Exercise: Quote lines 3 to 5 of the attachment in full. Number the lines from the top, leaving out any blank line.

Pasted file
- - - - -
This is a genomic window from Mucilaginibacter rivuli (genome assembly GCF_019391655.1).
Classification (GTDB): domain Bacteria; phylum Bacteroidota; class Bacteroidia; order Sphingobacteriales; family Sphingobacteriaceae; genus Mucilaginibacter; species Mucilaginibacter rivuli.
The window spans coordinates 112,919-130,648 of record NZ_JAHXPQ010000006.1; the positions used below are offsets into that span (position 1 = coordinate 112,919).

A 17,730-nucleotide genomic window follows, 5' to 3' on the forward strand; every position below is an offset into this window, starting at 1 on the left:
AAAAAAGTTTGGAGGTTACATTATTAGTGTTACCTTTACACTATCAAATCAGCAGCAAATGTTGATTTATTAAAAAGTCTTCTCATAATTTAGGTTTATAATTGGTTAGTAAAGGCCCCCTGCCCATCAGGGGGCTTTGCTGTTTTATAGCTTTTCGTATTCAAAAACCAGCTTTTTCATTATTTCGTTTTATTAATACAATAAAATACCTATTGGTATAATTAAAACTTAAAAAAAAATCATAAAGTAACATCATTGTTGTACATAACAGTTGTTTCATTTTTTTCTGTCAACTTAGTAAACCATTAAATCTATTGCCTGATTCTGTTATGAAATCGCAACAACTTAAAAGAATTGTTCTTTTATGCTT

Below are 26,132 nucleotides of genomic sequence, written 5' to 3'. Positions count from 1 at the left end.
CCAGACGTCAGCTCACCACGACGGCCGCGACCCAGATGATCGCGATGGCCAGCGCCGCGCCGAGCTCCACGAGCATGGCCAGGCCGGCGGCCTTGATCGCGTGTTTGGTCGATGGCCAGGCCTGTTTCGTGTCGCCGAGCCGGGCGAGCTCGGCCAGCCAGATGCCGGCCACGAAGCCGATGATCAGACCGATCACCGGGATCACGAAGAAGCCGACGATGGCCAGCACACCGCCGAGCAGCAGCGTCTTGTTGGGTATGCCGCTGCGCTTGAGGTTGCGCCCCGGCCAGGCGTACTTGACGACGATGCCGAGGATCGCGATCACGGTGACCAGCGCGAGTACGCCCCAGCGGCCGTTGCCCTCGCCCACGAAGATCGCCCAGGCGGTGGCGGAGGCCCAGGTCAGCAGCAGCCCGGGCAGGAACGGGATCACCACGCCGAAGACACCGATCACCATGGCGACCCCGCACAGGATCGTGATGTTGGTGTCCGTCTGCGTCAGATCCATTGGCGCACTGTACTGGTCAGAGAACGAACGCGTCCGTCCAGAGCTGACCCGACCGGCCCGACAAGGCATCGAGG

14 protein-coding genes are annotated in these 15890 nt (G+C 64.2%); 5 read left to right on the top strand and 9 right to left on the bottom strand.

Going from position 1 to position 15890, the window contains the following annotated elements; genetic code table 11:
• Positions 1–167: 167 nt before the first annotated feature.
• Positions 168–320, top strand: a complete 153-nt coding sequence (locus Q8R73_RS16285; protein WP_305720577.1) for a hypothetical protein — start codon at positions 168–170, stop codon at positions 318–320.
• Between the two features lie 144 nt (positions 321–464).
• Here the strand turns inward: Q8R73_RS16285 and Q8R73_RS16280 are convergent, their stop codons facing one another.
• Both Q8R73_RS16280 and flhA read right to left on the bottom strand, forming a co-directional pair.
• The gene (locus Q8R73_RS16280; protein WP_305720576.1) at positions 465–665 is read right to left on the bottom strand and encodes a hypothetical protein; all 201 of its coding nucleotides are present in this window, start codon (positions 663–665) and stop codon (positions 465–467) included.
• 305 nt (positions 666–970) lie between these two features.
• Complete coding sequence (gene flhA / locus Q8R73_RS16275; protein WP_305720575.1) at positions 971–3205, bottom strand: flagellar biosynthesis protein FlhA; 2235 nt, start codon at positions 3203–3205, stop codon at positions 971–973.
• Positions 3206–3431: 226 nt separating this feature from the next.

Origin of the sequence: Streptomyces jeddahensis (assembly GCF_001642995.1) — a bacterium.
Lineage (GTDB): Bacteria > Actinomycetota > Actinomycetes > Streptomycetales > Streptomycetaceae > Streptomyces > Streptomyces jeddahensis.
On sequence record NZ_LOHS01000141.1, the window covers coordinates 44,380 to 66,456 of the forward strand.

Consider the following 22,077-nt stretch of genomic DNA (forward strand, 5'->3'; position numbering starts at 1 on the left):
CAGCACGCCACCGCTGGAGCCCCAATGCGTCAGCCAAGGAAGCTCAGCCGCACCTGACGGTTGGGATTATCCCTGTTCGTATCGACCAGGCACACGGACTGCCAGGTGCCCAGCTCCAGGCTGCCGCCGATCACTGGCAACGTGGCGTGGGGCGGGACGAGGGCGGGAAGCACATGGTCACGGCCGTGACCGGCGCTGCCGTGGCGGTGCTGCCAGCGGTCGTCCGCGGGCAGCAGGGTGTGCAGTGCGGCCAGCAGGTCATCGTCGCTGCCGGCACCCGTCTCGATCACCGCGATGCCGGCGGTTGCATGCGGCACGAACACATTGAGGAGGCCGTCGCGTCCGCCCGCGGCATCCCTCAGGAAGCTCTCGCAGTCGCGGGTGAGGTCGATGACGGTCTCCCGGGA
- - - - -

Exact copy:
The window spans coordinates 112,919-130,648 of record NZ_JAHXPQ010000006.1; the positions used below are offsets into that span (position 1 = coordinate 112,919).

A 17,730-nucleotide genomic window follows, 5' to 3' on the forward strand; every position below is an offset into this window, starting at 1 on the left:
AAAAAAGTTTGGAGGTTACATTATTAGTGTTACCTTTACACTATCAAATCAGCAGCAAATGTTGATTTATTAAAAAGTCTTCTCATAATTTAGGTTTATAATTGGTTAGTAAAGGCCCCCTGCCCATCAGGGGGCTTTGCTGTTTTATAGCTTTTCGTATTCAAAAACCAGCTTTTTCATTATTTCGTTTTATTAATACAATAAAATACCTATTGGTATAATTAAAACTTAAAAAAAAATCATAAAGTAACATCATTGTTGTACATAACAGTTGTTTCATTTTTTTCTGTCAACTTAGTAAACCATTAAATCTATTGCCTGATTCTGTTATGAAATCGCAACAACTTAAAAGAATTGTTCTTTTATGCTT